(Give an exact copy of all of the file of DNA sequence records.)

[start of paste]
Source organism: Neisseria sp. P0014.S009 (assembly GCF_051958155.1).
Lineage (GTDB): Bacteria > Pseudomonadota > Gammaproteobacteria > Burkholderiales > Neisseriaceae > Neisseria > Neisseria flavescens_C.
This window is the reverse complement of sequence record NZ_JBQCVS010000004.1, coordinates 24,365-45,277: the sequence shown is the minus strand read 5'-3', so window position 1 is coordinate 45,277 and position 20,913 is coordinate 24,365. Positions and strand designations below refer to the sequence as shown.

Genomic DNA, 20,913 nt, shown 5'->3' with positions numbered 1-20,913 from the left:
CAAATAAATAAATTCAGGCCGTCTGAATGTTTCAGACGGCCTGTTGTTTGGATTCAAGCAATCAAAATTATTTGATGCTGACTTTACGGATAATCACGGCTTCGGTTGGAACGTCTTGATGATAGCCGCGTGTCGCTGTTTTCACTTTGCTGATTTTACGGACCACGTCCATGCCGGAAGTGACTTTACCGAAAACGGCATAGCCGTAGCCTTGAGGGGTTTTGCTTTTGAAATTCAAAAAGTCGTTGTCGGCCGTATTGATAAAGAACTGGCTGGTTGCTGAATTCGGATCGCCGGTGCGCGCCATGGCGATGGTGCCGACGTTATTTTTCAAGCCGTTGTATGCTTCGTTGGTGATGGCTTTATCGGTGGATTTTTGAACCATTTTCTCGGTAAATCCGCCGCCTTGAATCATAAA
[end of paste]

Source organism: Neisseria sp. P0014.S009 (assembly GCF_051958155.1).
Lineage (GTDB): Bacteria > Pseudomonadota > Gammaproteobacteria > Burkholderiales > Neisseriaceae > Neisseria > Neisseria flavescens_C.
This window is the reverse complement of sequence record NZ_JBQCVS010000004.1, coordinates 24,365-45,277: the sequence shown is the minus strand read 5'-3', so window position 1 is coordinate 45,277 and position 20,913 is coordinate 24,365. Positions and strand designations below refer to the sequence as shown.

Genomic DNA, 20,913 nt, shown 5'->3' with positions numbered 1-20,913 from the left:
CAAATAAATAAATTCAGGCCGTCTGAATGTTTCAGACGGCCTGTTGTTTGGATTCAAGCAATCAAAATTATTTGATGCTGACTTTACGGATAATCACGGCTTCGGTTGGAACGTCTTGATGATAGCCGCGTGTCGCTGTTTTCACTTTGCTGATTTTACGGACCACGTCCATGCCGGAAGTGACTTTACCGAAAACGGCATAGCCGTAGCCTTGAGGGGTTTTGCTTTTGAAATTCAAAAAGTCGTTGTCGGCCGTATTGATAAAGAACTGGCTGGTTGCTGAATTCGGATCGCCGGTGCGCGCCATGGCGATGGTGCCGACGTTATTTTTCAAGCCGTTGTATGCTTCGTTGGTGATGGCTTTATCGGTGGATTTTTGAACCATTTTCTCGGTAAATCCGCCGCCTTGAATCATAAA